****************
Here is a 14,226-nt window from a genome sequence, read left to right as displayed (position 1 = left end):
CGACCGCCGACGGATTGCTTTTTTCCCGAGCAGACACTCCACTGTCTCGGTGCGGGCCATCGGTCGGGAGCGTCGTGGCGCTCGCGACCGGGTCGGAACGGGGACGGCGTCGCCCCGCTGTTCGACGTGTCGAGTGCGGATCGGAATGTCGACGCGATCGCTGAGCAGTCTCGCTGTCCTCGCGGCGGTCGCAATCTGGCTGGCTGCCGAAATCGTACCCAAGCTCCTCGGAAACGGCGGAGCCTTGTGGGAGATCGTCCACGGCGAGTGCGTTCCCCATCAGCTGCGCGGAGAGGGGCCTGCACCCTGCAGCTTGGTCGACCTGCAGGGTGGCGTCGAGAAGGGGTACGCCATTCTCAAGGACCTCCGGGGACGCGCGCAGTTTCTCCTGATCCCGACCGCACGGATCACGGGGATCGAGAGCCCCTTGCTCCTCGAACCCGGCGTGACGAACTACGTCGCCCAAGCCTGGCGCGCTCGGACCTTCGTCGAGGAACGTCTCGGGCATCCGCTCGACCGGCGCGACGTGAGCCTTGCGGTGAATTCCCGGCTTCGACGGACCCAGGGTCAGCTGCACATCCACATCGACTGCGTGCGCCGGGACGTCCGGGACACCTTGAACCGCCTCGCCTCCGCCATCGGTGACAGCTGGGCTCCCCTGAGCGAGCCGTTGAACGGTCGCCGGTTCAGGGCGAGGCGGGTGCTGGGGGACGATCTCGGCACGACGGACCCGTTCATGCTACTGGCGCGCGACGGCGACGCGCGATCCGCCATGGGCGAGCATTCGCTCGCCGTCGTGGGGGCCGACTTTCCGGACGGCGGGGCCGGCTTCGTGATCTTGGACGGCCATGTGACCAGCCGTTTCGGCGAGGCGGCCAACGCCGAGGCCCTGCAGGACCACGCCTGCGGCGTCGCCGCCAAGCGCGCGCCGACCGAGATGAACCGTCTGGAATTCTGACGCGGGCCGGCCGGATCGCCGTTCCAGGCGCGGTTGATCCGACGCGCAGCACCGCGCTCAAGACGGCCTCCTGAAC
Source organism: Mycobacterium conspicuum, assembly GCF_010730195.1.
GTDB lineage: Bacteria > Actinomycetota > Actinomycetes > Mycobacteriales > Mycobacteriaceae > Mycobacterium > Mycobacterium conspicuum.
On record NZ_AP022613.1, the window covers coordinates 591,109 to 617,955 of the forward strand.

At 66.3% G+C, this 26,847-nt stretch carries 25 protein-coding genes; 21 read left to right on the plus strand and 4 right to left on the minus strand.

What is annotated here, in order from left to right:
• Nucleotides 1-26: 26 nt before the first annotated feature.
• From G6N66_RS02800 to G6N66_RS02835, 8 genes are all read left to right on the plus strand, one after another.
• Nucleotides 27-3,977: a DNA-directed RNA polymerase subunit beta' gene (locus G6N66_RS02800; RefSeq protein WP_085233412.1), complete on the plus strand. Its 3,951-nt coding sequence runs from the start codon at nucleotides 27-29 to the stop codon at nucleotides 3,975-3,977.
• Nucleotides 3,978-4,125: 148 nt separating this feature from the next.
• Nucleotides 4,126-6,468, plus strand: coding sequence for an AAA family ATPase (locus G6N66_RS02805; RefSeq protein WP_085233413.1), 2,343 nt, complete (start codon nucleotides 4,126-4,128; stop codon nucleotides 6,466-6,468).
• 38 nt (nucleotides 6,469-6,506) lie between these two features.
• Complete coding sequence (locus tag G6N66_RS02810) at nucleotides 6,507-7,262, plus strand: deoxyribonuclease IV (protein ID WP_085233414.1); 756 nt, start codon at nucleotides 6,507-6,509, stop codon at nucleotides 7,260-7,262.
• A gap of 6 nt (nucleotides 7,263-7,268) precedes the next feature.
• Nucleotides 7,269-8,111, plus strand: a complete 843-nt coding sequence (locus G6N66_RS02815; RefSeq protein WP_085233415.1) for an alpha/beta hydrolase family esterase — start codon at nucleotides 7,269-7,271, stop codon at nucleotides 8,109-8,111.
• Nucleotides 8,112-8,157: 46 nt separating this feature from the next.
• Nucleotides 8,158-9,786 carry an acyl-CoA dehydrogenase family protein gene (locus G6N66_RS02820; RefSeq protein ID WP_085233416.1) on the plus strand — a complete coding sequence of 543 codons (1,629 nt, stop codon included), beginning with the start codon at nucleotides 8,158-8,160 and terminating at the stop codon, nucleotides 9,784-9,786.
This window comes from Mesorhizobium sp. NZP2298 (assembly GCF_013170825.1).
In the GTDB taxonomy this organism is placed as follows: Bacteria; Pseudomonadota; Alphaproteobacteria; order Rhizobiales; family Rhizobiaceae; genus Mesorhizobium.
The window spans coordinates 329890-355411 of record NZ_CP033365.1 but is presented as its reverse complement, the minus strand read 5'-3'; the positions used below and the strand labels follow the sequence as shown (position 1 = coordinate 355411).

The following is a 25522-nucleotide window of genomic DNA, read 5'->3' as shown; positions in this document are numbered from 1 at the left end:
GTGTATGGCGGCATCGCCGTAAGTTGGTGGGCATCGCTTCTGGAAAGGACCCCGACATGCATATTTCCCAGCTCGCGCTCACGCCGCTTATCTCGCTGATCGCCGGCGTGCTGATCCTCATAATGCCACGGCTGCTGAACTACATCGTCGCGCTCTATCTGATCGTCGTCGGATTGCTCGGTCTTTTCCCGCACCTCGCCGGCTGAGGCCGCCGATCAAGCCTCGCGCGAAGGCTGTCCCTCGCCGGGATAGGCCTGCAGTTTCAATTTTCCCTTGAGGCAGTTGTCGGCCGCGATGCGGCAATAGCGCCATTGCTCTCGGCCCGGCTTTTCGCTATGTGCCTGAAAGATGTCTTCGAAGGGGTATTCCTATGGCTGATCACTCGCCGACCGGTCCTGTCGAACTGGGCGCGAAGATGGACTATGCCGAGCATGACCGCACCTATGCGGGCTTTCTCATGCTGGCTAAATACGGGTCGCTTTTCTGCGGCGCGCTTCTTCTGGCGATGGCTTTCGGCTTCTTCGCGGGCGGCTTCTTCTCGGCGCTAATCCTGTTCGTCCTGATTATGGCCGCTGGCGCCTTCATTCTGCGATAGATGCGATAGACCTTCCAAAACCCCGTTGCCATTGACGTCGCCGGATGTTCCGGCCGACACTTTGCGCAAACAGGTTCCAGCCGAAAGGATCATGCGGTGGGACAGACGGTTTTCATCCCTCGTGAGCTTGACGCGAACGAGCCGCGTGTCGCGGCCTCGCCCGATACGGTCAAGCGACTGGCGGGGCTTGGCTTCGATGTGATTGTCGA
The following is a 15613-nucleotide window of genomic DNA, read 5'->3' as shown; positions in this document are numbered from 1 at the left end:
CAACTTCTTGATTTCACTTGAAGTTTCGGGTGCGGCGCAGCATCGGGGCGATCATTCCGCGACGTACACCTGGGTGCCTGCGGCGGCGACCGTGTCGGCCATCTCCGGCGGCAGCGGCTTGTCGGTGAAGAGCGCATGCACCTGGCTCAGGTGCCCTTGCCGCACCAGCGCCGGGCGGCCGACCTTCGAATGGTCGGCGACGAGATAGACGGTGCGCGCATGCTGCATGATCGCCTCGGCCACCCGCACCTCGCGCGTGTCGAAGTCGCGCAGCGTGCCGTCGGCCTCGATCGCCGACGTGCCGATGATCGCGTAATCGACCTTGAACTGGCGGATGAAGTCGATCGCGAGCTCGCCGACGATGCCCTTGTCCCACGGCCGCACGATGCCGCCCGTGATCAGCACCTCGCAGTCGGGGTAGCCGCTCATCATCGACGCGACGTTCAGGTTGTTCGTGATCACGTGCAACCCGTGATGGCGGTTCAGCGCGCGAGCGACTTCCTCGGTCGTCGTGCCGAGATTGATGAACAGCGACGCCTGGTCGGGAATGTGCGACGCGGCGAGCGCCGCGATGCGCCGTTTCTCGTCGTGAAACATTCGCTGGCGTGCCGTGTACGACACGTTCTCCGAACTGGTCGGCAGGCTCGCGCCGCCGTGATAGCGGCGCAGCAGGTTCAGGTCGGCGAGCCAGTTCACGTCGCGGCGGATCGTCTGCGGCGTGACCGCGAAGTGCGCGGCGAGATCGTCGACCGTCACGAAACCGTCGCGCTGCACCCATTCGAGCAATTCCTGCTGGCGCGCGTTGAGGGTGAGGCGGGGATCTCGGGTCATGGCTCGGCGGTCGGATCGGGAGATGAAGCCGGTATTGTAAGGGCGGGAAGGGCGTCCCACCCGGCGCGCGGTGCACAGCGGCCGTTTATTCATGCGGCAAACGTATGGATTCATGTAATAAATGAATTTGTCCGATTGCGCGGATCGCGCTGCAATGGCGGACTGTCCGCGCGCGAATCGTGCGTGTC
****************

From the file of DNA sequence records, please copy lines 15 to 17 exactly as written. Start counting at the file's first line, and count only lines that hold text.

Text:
• A gap of 6 nt (nucleotides 7,263-7,268) precedes the next feature.
• Nucleotides 7,269-8,111, plus strand: a complete 843-nt coding sequence (locus G6N66_RS02815; RefSeq protein WP_085233415.1) for an alpha/beta hydrolase family esterase — start codon at nucleotides 7,269-7,271, stop codon at nucleotides 8,109-8,111.
• Nucleotides 8,112-8,157: 46 nt separating this feature from the next.